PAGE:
This is not to say, however, that the film is completely without balance in terms of portraying the vulgarity and at times horrific nature of such a lifestyle. There are more than enough instances, in my opinion, in which the audience are shown that a person afflicted with substance addiction or morally tainted by extreme wealth is not someone to aspire to be. One feels very removed from the film in the sense that it is virtually impossible to become attached to any character within the narrative, it being filled with a group of the most unsympathetic, unlikable people in recent cinematic memory. Belfort’s transition from young, impressionable and aspiring stockbroker to drug fuelled, sex crazed, fraudulent Wall Street tycoon is achieved with way too little apprehension for the audience to sympathise with him as the plot progresses, and the same can be said for pretty much every other character in the picture.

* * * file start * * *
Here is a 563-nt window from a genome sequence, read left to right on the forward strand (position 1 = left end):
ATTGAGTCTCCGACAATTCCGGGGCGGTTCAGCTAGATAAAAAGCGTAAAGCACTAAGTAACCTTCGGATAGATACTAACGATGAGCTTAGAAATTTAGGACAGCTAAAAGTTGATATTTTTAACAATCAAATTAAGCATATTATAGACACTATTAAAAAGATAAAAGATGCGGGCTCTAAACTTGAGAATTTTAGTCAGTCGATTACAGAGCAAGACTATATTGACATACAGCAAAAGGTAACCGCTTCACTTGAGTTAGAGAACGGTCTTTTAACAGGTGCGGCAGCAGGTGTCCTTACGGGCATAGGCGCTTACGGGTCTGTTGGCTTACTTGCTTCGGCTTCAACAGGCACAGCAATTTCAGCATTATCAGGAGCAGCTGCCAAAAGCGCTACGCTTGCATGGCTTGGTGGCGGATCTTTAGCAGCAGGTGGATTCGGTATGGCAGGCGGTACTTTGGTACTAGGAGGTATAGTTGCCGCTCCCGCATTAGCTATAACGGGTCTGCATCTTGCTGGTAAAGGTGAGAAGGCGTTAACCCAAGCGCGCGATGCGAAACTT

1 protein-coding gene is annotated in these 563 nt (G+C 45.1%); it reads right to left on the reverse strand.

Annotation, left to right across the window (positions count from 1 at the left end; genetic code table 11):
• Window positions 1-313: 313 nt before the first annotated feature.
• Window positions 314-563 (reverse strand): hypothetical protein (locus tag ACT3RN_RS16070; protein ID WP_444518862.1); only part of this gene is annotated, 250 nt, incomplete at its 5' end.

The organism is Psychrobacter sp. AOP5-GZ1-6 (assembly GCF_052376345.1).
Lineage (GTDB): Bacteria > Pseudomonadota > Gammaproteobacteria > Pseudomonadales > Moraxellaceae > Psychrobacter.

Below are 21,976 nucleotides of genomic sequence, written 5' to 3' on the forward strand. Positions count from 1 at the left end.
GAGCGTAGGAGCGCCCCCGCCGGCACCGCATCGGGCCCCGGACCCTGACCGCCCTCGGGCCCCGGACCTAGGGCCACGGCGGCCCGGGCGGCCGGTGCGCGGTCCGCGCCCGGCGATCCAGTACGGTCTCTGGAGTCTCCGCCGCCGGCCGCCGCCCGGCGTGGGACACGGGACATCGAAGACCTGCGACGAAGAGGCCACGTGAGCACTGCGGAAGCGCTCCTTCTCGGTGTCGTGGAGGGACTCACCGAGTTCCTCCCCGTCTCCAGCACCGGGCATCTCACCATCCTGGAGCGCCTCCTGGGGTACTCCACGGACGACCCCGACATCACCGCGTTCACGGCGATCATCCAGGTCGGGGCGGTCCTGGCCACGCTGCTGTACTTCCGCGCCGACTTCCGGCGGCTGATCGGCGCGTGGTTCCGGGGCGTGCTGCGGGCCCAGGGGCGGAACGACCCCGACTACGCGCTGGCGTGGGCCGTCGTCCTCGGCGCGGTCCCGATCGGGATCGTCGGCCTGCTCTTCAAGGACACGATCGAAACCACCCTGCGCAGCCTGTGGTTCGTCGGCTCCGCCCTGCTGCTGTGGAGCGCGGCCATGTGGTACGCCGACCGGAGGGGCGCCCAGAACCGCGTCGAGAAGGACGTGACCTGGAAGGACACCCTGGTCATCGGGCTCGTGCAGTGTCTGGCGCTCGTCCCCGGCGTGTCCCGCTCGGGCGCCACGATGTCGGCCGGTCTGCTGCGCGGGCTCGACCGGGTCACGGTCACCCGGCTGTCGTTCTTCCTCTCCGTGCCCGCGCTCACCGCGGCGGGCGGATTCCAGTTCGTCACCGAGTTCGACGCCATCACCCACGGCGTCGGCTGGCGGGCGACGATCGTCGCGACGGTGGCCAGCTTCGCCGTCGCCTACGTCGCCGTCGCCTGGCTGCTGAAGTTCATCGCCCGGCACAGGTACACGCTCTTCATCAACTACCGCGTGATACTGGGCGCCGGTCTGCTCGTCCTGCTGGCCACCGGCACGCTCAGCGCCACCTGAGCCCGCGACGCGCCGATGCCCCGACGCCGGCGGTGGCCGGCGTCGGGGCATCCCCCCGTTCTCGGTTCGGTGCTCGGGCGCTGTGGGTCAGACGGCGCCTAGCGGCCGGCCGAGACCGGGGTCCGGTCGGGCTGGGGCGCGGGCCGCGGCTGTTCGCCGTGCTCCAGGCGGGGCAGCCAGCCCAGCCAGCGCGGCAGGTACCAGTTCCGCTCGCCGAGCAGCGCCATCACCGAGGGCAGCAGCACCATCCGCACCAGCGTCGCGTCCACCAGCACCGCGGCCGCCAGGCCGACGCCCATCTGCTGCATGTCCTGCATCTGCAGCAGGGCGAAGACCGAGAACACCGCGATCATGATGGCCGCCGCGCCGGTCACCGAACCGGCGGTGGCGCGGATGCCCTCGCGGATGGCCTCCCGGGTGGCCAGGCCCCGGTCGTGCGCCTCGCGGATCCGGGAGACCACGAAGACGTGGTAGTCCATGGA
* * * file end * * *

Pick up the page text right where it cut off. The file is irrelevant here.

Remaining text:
Excess is most definitely the key word when it comes to The Wolf Of Wall Street. In a similar fashion to American Hustle, absolutely everything from the pace of the film to the speed of the dialogue to the actor’s characterisations is turned up to eleven. Major credit must be given to Leonardo DiCaprio for making such a debased and unrelatable character as Jordan Belfort immensely watchable. His performance is smug, captivating, powerful and unapologetic, the achievement of an actor who has complete control of his talents and is not afraid to push the boundaries of his comfort on screen, being involved in a number of highly sexual and gratuitous scenes. The film features a strong and diverse supporting cast including Jonah Hill in a performance unlike any he has given previously as Belfort’s business partner Donnie, and relative newcomer Margot Robbie as Belfort’s wife Naomi, who whilst being perhaps the most sympathetic and relatable character in the film, happily profits from and indulges in the life style and wealth that is generated by her husband’s activities.